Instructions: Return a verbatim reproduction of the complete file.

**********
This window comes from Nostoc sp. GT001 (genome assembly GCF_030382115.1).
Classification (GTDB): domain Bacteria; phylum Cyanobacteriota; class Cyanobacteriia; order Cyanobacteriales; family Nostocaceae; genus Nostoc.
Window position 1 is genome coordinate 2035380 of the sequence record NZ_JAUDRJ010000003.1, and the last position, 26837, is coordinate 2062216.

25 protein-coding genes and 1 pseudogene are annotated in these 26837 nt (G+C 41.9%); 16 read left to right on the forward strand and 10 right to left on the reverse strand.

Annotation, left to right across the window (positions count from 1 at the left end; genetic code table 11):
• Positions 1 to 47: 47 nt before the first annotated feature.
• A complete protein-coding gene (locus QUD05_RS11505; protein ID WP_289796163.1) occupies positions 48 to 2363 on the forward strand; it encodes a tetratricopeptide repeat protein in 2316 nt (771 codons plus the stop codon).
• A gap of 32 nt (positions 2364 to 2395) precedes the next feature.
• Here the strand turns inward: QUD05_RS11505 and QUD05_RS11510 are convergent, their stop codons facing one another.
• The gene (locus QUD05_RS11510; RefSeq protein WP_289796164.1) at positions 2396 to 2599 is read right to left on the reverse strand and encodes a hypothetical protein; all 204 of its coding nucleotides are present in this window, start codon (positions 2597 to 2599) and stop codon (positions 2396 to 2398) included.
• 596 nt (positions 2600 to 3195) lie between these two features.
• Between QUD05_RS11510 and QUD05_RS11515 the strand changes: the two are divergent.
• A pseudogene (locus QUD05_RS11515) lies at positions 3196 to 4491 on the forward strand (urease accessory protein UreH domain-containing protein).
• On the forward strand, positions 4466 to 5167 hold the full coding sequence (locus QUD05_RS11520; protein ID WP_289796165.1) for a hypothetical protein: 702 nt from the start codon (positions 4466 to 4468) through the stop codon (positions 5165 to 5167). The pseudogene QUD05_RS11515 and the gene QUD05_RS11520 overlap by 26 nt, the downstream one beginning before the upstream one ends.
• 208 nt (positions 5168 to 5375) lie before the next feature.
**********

This window comes from Nostoc sp. GT001 (genome assembly GCF_030382115.1).
Classification (GTDB): domain Bacteria; phylum Cyanobacteriota; class Cyanobacteriia; order Cyanobacteriales; family Nostocaceae; genus Nostoc.
Window position 1 is genome coordinate 2035380 of the sequence record NZ_JAUDRJ010000003.1, and the last position, 26837, is coordinate 2062216.

25 protein-coding genes and 1 pseudogene are annotated in these 26837 nt (G+C 41.9%); 16 read left to right on the forward strand and 10 right to left on the reverse strand.

Annotation, left to right across the window (positions count from 1 at the left end; genetic code table 11):
• Positions 1 to 47: 47 nt before the first annotated feature.
• A complete protein-coding gene (locus QUD05_RS11505; protein ID WP_289796163.1) occupies positions 48 to 2363 on the forward strand; it encodes a tetratricopeptide repeat protein in 2316 nt (771 codons plus the stop codon).
• A gap of 32 nt (positions 2364 to 2395) precedes the next feature.
• Here the strand turns inward: QUD05_RS11505 and QUD05_RS11510 are convergent, their stop codons facing one another.
• The gene (locus QUD05_RS11510; RefSeq protein WP_289796164.1) at positions 2396 to 2599 is read right to left on the reverse strand and encodes a hypothetical protein; all 204 of its coding nucleotides are present in this window, start codon (positions 2597 to 2599) and stop codon (positions 2396 to 2398) included.
• 596 nt (positions 2600 to 3195) lie between these two features.
• Between QUD05_RS11510 and QUD05_RS11515 the strand changes: the two are divergent.
• A pseudogene (locus QUD05_RS11515) lies at positions 3196 to 4491 on the forward strand (urease accessory protein UreH domain-containing protein).
• On the forward strand, positions 4466 to 5167 hold the full coding sequence (locus QUD05_RS11520; protein ID WP_289796165.1) for a hypothetical protein: 702 nt from the start codon (positions 4466 to 4468) through the stop codon (positions 5165 to 5167). The pseudogene QUD05_RS11515 and the gene QUD05_RS11520 overlap by 26 nt, the downstream one beginning before the upstream one ends.
• 208 nt (positions 5168 to 5375) lie before the next feature.